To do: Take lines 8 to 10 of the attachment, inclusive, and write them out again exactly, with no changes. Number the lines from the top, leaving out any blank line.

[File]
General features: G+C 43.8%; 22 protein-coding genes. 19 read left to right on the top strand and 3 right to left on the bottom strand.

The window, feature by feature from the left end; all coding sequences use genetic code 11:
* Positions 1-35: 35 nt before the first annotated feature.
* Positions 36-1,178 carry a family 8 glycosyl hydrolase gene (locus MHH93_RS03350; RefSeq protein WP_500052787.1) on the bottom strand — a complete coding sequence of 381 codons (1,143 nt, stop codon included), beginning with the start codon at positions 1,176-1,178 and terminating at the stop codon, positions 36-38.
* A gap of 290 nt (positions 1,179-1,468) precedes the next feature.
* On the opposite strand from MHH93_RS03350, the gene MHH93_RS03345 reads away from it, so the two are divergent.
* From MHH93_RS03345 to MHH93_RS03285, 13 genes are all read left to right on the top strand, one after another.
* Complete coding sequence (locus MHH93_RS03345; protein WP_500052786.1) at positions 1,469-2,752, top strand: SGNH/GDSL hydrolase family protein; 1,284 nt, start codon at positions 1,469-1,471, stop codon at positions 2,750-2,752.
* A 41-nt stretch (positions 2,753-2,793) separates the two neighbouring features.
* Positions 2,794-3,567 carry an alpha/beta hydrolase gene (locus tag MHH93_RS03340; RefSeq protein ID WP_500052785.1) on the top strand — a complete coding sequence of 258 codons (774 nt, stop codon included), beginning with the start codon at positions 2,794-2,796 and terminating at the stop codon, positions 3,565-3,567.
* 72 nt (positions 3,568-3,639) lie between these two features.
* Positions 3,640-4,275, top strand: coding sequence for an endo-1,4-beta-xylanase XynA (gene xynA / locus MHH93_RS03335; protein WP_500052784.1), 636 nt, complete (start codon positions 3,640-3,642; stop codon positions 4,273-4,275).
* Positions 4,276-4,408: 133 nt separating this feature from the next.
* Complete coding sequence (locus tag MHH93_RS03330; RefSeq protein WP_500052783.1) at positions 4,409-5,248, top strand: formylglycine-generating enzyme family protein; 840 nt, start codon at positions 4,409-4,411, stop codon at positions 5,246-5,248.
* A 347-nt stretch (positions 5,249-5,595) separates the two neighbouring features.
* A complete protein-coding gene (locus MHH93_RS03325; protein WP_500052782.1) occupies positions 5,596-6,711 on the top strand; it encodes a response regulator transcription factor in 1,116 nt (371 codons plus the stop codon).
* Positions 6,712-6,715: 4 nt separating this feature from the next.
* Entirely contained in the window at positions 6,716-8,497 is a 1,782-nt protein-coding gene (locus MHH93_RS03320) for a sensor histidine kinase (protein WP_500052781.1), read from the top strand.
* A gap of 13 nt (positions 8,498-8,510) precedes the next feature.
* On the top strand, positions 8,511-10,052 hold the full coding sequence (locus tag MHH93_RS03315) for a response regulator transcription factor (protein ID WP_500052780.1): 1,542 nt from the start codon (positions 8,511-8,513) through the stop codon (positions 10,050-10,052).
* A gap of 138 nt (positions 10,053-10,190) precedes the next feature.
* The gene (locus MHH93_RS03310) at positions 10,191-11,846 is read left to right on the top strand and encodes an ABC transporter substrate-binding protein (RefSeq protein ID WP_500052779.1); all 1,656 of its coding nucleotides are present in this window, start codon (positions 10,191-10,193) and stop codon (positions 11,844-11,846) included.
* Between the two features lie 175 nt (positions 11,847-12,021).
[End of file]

* Complete coding sequence (locus MHH93_RS03345; protein WP_500052786.1) at positions 1,469-2,752, top strand: SGNH/GDSL hydrolase family protein; 1,284 nt, start codon at positions 1,469-1,471, stop codon at positions 2,750-2,752.
* A 41-nt stretch (positions 2,753-2,793) separates the two neighbouring features.
* Positions 2,794-3,567 carry an alpha/beta hydrolase gene (locus tag MHH93_RS03340; RefSeq protein ID WP_500052785.1) on the top strand — a complete coding sequence of 258 codons (774 nt, stop codon included), beginning with the start codon at positions 2,794-2,796 and terminating at the stop codon, positions 3,565-3,567.